More Young Foreign Buyers Are Taking Out Mortgages For Canadian Real Estate… Kind Of

More Young Foreign Buyers Are Taking Out Mortgages For Canadian Real Estate… Kind Of

Canadian real estate is seeing an increasing number of mortgages go to non-permanent residents. A report from Canada Mortgage and Housing Corporation (CMHC) shows a rise in the number of mortgages serviced by non-permanent residents. The report is shocking to some, but it’s worth remembering it only covers 2014 to 2016. Despite the data showing a rise, the series ends before the landscape of foreign buying was drastically changed by the Chinese government.

Increasing Share of Mortgages Up To 2016

The share of mortgages going to non-permanent residents in 2016, sat at all-time highs in Vancouver, Montreal, and Toronto. Vancouver, where it’s been a known issue for some time, saw a total of 3.9% of mortgages go to non-residents in 2016. In Toronto, 2.7% of mortgages went to non-permanent residents. In Montreal, that number reached 1.9%. Looking at the data over time, we can see how this trend evolved (or peaked).

Source: CMHC. Better Dwelling.

Total Share of Non-Permanent Resident Mortgages Is Huge In Vancouver

The share of mortgages held by non-permanent residents is really high in Vancouver. CMHC estimates 2.6% of all mortgages, are held by non-permanent residents in Vancouver. To contrast, Toronto is in second place with 1.1%, and Montreal is in third with 0.5%. Vancouver has more than twice the ratio of Toronto, and nearly 5x the ratio of Montreal. This is why it’s laughable to people in Vancouver, when Montreal says it has a foreign buying problem.

Source: CMHC. Better Dwelling.

These Foreign Buyers Are Mostly Young

CMHC analysts also highlighted how young these non-permanent resident mortgages holders are. In 2016, Vancouver saw 4.7% of mortgages issued to people under the age of 45, go to non-permanent residents. Over the age of 45, 3% of mortgages go to non-permanent residents. In Toronto, 3.4% of mortgages issued to people under 45, go to non-permanant residents. Only 2% of mortgages to people over 45 in Toronto, go to non-permanent residents. In Montreal, 1.4% of mortgages issued to people under 45 went to non-permanent residents. That falls to 1.4% of mortgages issued to people over 45, go to non-permenent residents.
Looking below at how that number has changed highlights a pretty big issue. Non-permanent residents are increasingly consuming a larger share of mortgages. Most of this share is coming at the expense of young Canadians.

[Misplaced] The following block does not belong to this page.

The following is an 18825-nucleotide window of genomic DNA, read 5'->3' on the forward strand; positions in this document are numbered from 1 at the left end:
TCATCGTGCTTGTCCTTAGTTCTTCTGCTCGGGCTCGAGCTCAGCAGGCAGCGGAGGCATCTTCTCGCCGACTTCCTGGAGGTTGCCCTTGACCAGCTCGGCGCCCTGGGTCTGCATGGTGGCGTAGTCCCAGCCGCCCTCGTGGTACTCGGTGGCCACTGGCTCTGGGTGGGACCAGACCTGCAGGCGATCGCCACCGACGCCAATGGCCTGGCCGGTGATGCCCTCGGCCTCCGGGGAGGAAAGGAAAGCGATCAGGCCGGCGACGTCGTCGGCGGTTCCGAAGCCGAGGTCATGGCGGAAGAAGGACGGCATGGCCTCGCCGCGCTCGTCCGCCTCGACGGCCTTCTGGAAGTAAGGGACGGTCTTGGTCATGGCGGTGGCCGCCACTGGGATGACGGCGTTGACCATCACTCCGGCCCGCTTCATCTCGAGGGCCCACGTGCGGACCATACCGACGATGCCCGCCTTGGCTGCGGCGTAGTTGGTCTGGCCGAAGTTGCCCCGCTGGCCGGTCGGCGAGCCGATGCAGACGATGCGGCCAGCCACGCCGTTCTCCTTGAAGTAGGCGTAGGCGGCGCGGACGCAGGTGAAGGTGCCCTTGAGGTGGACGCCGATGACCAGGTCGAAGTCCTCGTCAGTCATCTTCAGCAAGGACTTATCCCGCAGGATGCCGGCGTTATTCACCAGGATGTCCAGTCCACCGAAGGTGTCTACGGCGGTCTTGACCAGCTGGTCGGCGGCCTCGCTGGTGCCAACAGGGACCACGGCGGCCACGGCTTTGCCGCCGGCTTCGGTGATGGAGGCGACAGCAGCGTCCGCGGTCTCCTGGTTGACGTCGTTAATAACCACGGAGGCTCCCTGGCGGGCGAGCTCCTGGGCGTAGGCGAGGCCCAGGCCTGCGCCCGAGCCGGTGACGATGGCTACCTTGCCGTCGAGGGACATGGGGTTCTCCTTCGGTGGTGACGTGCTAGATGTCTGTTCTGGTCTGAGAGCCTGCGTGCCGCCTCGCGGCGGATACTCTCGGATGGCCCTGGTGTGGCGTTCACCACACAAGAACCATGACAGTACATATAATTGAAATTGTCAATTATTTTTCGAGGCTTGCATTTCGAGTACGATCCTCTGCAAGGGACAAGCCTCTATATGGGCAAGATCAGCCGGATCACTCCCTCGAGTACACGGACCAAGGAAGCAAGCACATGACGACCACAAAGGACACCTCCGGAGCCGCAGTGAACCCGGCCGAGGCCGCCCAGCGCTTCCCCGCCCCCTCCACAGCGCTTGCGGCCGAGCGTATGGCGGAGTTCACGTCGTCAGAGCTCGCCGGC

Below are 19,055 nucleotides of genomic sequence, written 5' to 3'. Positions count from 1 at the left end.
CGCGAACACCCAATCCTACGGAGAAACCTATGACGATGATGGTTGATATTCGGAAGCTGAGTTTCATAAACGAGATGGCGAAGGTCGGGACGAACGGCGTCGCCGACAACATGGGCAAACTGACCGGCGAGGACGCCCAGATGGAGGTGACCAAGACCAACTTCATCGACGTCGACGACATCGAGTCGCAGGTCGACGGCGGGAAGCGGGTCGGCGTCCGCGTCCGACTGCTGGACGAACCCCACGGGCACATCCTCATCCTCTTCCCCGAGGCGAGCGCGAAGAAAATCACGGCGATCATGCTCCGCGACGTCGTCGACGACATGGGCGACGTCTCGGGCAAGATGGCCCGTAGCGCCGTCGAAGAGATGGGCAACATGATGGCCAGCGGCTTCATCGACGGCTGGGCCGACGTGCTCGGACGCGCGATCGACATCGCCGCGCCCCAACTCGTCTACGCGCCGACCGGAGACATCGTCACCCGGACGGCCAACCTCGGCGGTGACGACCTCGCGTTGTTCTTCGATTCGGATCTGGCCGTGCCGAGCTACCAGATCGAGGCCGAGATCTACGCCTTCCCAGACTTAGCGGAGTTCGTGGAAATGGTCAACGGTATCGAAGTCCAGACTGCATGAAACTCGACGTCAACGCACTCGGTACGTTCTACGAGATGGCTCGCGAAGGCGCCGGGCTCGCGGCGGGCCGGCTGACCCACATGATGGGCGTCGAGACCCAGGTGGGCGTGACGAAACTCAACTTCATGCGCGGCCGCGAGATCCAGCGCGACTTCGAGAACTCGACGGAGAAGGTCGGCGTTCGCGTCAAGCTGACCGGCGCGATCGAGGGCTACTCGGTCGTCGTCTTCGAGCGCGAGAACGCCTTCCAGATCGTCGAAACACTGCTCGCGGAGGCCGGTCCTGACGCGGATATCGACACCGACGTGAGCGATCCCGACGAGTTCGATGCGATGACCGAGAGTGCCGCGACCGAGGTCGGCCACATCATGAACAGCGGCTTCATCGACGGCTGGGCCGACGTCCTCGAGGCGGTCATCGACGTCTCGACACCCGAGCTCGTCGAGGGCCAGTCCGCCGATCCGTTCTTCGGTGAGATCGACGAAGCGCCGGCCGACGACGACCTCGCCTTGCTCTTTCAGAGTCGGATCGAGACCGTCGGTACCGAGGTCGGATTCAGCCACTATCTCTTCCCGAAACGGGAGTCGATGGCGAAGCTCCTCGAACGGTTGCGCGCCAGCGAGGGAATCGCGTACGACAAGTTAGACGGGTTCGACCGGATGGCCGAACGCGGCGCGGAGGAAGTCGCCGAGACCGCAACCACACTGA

Source: CMHC. Better Dwelling.

That Was Then, This Is A Post-Capital Control Market

Is foreign buying a trend that’s still exploding in growth? In typical government fashion, the CMHC is taking note of the issue after it has started to resolve. The overseas real estate buying process for  Mainland Chinese was dependent on the circumvention of capital controls. These controls limit each person to converting US$50,000 worth of yuan to foreign currency, per year. Not even enough for a downpayment on a house in Vancouver. The way around this, is a process called smurfing.

We’ve done a whole write up on how smurfing works, but the gist is you borrow other people’s capital allowance. This increases your US$50,000 capital export limit, to an amount limited only by the number of people you can find to smurf money for you. From 2014 to 2016, one of the largest capital migrations in history occurred, with over US$1 trillion leaving China. Much of this ended up in real estate, an asset that has a long history of being used as an inflation-sensitive hedge in Vancouver.

Starting in 2017, China cracked down on this – hard. The strictest round of capital controls were rolled out to curb the outflows in January 2017, and “save China’s reputation.” Borrowing other people’s capital allowances became forbidden, and you now need an approved reason for the exchange – real estate buying not being one of them. There’s still methods to circumvent the controls, as we’ve discussed with former JP Morgan VP, Dr. Joseph Wang. It’s just not as easy as it once was. The People’s Bank of China (PBoC) also recruited 400,000 people to crackdown on outflows, to make it as difficult as possible.